Or with an account of one of thy wonderful journeys.”

And he said:—“The result of long journeys brought me to this land,

Myself being in a state of hunger and distress,

And my wallet light as the heart of the mother of Moses;

So I arose, when dark night had settled on the world,

Though with weary feet, to seek a lodging, or obtain a loaf;

Till, being driven on by the instigation of hunger,

And by fate, so justly called ‘the parent of adventures,’

I stood at the door of a house and improvised these words:—

“‘Inmates of this abode, all hail! all hail!

Long may you live in plenty’s verdant vale.

Oh, grant your aid to one by toil opprest,

Way-worn, benighted, destitute, distrest;

Whose tortured entrails only hunger hold

(For since he tasted food two days are told);

A wretch who finds not where to lay his head,

Though brooding night her weary wing hath spread,

But roams in anxious hope a friend to meet,

Whose bounty, like a spring of water sweet,

May heal his woes; a friend who straight will say,

“Come in! ’Tis time thy staff aside to lay.”’

“But there came out to me a boy in a short tunic, who said:—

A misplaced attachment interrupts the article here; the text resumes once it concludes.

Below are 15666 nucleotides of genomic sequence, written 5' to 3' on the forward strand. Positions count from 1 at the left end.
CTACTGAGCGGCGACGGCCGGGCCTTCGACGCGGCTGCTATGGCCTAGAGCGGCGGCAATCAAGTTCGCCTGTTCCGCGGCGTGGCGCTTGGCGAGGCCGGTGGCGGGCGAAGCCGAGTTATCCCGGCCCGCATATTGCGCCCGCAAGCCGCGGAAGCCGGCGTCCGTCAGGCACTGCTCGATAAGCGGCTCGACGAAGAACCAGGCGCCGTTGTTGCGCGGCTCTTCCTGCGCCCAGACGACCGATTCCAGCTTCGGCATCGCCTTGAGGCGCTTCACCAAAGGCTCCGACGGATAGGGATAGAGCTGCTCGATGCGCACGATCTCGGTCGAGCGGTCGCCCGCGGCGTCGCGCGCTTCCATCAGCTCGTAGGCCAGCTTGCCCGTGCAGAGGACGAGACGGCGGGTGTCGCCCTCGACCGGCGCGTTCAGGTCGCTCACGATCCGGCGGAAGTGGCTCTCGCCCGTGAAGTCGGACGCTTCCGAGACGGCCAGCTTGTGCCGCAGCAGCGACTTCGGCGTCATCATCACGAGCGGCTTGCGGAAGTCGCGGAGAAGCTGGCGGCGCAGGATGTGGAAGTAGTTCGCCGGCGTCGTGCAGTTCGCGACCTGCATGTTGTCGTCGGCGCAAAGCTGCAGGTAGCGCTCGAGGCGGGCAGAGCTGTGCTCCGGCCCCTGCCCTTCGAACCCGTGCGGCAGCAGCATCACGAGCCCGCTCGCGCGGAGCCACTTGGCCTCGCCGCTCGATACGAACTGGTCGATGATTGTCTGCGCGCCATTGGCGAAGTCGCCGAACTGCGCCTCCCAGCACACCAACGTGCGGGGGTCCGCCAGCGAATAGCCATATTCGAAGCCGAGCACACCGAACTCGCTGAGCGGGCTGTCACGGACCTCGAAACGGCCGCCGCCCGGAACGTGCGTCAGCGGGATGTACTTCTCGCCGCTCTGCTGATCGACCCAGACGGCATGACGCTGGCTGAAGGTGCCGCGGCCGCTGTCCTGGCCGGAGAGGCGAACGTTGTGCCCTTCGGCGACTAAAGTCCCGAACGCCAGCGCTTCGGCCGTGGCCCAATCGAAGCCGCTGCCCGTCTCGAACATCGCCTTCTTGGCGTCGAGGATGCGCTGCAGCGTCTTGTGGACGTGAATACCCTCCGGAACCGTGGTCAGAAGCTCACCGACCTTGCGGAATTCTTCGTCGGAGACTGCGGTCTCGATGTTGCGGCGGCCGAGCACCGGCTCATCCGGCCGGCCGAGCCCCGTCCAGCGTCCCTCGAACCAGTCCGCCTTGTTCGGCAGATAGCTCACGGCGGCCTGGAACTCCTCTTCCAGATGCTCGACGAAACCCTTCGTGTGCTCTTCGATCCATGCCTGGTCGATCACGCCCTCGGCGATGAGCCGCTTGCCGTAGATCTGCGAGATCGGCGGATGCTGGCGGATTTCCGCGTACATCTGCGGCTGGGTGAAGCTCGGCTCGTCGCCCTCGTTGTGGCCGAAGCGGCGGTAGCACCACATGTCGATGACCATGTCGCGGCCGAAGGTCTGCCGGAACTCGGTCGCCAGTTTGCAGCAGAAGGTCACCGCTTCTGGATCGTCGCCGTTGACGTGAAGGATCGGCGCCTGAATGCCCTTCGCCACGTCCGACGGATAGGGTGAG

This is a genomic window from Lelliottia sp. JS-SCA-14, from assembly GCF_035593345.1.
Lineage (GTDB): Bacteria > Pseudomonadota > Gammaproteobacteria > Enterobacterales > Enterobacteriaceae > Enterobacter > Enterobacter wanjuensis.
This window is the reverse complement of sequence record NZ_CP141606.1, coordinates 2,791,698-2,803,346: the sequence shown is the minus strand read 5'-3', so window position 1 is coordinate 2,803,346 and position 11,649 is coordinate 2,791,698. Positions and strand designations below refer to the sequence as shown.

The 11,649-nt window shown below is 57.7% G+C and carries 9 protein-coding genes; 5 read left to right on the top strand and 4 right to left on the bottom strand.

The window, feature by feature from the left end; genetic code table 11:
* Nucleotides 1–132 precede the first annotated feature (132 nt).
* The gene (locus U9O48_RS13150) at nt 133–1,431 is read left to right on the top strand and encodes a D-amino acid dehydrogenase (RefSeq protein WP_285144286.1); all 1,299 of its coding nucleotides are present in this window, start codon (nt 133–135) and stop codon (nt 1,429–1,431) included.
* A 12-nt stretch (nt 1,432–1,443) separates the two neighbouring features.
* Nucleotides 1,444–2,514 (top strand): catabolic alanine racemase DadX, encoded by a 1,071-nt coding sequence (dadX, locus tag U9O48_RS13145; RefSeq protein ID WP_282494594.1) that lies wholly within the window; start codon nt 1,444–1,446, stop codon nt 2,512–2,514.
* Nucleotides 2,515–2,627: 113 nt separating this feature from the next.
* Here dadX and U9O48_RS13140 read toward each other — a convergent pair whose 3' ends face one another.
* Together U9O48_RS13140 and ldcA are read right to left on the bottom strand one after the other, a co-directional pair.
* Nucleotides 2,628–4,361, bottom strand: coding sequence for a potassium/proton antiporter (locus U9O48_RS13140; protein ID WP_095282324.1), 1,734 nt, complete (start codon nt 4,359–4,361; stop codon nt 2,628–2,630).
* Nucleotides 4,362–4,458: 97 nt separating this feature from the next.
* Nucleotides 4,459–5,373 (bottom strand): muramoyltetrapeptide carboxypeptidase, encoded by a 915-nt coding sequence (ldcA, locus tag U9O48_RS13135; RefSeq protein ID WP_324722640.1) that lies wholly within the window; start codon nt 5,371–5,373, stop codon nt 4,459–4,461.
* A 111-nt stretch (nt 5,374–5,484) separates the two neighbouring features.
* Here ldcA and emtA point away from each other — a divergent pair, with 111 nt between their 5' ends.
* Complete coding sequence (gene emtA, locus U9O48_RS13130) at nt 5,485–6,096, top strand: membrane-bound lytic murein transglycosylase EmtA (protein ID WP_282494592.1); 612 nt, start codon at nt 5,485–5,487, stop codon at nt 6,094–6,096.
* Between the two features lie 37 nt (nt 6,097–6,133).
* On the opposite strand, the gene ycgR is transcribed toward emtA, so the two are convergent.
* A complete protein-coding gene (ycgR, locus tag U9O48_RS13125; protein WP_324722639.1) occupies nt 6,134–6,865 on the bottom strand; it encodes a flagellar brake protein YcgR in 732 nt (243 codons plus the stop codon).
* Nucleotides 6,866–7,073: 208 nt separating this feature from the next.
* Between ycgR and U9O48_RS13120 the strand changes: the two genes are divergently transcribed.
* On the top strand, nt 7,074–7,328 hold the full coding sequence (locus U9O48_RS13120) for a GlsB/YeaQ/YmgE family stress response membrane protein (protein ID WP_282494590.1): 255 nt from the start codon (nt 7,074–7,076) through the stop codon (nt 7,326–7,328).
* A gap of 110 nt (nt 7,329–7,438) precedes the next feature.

“‘By Him who hospitable rites ordained,

And first of all, and best, those rites maintained,

I swear that friendly converse and a home

Is all we have for those who nightly roam.”

“And I replied, ‘What can I do with an empty house,

And a host who is himself thus utterly destitute?

But what is thy name, boy? for thy intelligence charms me.’

He replied, ‘My name is Zeid, and I was reared at Faid;

And my mother Barrah (who is such as her name implies),

Told me she married one of the nobles of Serong and Ghassân,

Who deserted her stealthily, and there was an end of him.’

Now I knew by these distinct signs that he was my child,

But my poverty deterred me from discovering myself to him.”

Then we asked if he wished to take his son to live with him;

And he replied, “If only my purse were heavy enough,

It would be easy for me to undertake the charge of him.”

So we severally undertook to contribute a portion of it,

Whereupon he returned thanks for this our bounty,

And was so profusely lavish in his acknowledgments,

That we thought his expression of gratitude excessive.

And as soon as he had collected the coin into his scrip,

He looked at me as the deceiver looks at the deceived,

And laughed heartily, and then indited these lines:—

“O thou who, deceived

By a tale, hast believed

A mirage to be truly a lake,

Though I ne’er had expected

My fraud undetected,

Or doubtful my meaning to make!

I confess that I lied

When I said that my bride

And my first-born were Barrah and Zeid;

But guile is my part,

And deception my art,

And by these are my gains ever made.

Such schemes I devise

That the cunning and wise

Never practiced the like or conceived;

Nor Asmai nor Komait

Any wonders relate

Like those that my wiles have achieved.

But if these I disdain,

I abandon my gain,

And by fortune at once am refused:

Then pardon their use,

And accept my excuse,

Nor of guilt let my guile be accused.”

Then he took leave of me, and went away from me,

Leaving in my heart the embers of lasting regret.